Banks entering the stablecoin space makes total sense, especially considering the recent President’s Working Group report, which called for bank-like regulation of stablecoin issuers. In that sense, NYCB and Figure may have a meaningful regulatory advantage vs. popular stablecoins like those issued by Circle or Tether. Still, to unlock its full potential, USDF will need to reach a critical mass of adoption.
Amex Taps Opy for BNPL
American Express announced it will work with Opy, the US subsidiary of Openpay, to offer buy now, pay later-style financing for larger ticket healthcare- and automotive-related purchases. Amex already allows customers to convert smaller purchases into installments using its “Pay it Plan it” feature. The new offering will allow Amex customers to borrow up to $20,000 at rates of 9.99% or lower, to be paid back in periods up to 24 months.
Given the non-stop buzz around BNPL, Amex’s move to expand its offerings to include some larger purchases makes sense. What’s less clear is why Amex decided to partner with Opy on the offering, particularly given that Amex already offers personal loans on similar terms to what Opy will offer.
Credit Card Apps Hit Pandemic High
The share of Americans applying for credit cards in the prior 12 months hit a pandemic peak of 26.5% in October after hitting a low of 15.7% last year. The rebound in card demand comes amidst an uneven recovery, and may signal consumers are becoming more comfortable taking on additional debt, after a pronounced shift to debit cards at the beginning of the pandemic (note the data pre-dates the Omicron variant). Despite rebounding card applications, total card balances remain $123Bn lower than at the end of 2019.
Credit cards are dead, long live credit cards? While only a single data point, this speaks to the enduring appeal of credit cards. Numerous narratives have been crafted about the decline of credit cards — millennials are debt-averse, the superiority of BNPL, the pandemic — but, so far, the utility and near-ubiquitous acceptance of credit cards suggest they aren’t likely to disappear anytime soon.
Image: Wall Street Journal
Capital One Latest to Ditch Overdraft Fees
Last week, Capital One became the largest bank to ditch overdraft fees. Nixing the fees, which have come under increasing scrutiny from lawmakers and regulators, will cost Capital One about $150Mn in annual revenue. Customers will still be eligible for a free overdraft protection service, dependent on account activity like recurring direct deposits.
Don’t expect Capital One to be the last large bank to get rid of overdraft fees. With the combination of competitive pressure from challengers like Chime, regulatory pressure, and ‘peer’ pressure, some other large banks may follow suit, sooner or later.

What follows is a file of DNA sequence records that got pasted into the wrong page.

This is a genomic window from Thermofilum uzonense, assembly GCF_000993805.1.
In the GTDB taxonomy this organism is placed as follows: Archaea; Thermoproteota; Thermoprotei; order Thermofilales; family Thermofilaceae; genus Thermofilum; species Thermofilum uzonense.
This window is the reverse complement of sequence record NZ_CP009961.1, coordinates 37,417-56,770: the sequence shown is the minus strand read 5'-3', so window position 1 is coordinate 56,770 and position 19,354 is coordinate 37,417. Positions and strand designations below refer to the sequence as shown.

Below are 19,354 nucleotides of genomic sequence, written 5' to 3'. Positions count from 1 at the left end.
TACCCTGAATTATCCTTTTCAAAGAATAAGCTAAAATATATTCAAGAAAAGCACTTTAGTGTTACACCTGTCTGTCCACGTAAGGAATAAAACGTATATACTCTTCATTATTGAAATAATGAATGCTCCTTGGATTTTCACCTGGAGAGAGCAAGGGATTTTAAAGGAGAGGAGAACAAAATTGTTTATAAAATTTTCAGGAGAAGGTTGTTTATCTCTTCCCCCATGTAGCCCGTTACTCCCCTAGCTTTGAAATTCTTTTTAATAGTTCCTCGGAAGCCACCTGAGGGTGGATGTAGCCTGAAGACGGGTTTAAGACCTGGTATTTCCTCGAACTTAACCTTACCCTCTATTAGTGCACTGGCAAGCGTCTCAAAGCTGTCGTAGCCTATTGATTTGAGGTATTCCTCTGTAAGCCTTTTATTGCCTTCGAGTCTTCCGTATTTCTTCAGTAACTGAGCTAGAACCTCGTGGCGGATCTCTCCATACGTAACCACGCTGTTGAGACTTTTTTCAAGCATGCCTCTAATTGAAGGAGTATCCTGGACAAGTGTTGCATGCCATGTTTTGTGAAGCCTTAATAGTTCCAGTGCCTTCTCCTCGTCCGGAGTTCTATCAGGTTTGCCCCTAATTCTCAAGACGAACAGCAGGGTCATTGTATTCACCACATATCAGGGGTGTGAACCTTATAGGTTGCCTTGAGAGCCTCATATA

In The News:
Chopra Distances CFPB from Trump Era in Settlement with Consumer Groups (American Banker, 11/30/2021) The CFPB settles a lawsuit brought against fmr. Director Kathy Kraninger that alleged she violated the Federal Advisory Committee Act.
The Infrastructure Bill Cracks Down on Crypto Tax Reporting. What Investors Need to Know (CNBC, 11/29/2021) The bill calls for mandatory tax reporting from digital currency brokers starting in January 2023.
Senate Banking Panel Chair Seeks Stablecoin Issuer Feedback (Banking Dive, 11/29/2021) Sen. Sherrod Brown sent letters to 8 stablecoin issuers and exchanges, asking them to describe processes their customers undertake related to stablecoins.
How Klarna’s Broadside to the Payment System Could Impact Banking’s Role (The Financial Brand, 11/29/2021) In a “war of the pay buttons”, BNPL is just one component of the payment and loyalty network.
Temenos Launches Open Marketplace for Connecting Banks and Fintech Solutions (finLedger, 11/29/2021) The marketplace will connect fintech providers with access to over 3,000 of Temenos’ banking clients.
From Neobank to National Bank: Was Varo’s Quest Worth It? (The Financial Brand, 11/30/2021) Since becoming the first fintech to be granted a national banking charter, Varo has become one of the larger neobanks, but still trails MoneyLion, Dave and Chime in number of accounts.
Early Wage Access Brings Financial Inclusion to the Underbanked, Underserved (finLedger, 11/29/2021) Profile of B9, who offers early access up to 100% of a user’s paycheck early.
Buffett-Backed Nubank Considers Cutting IPO Valuation (Bloomberg, 11/29/2021) Nubank is weighing trimming its proposed $10-11 price range following a global rout in tech stocks.
No Credit Score? No Problem! Just Hand Over More Data. (New York Times, 11/29/2021) Alternative credit scoring, based on transaction data from bank accounts, spending habits, details of one’s college degree, can be used to help get a loan.
PayPal Saw Use of its Buy Now, Pay Later Option Soar Nearly 400% on Black Friday, CEO says (CNBC, 11/30/2021) PayPal completed ~750k BNPL transactions on Black Friday alone.
World’s First Living Robots Can Now Reproduce, Scientists Say (New York Post, 11/30/2021) The “xenobots”, created from stem cells of the African clawed frog, can move and self-heal.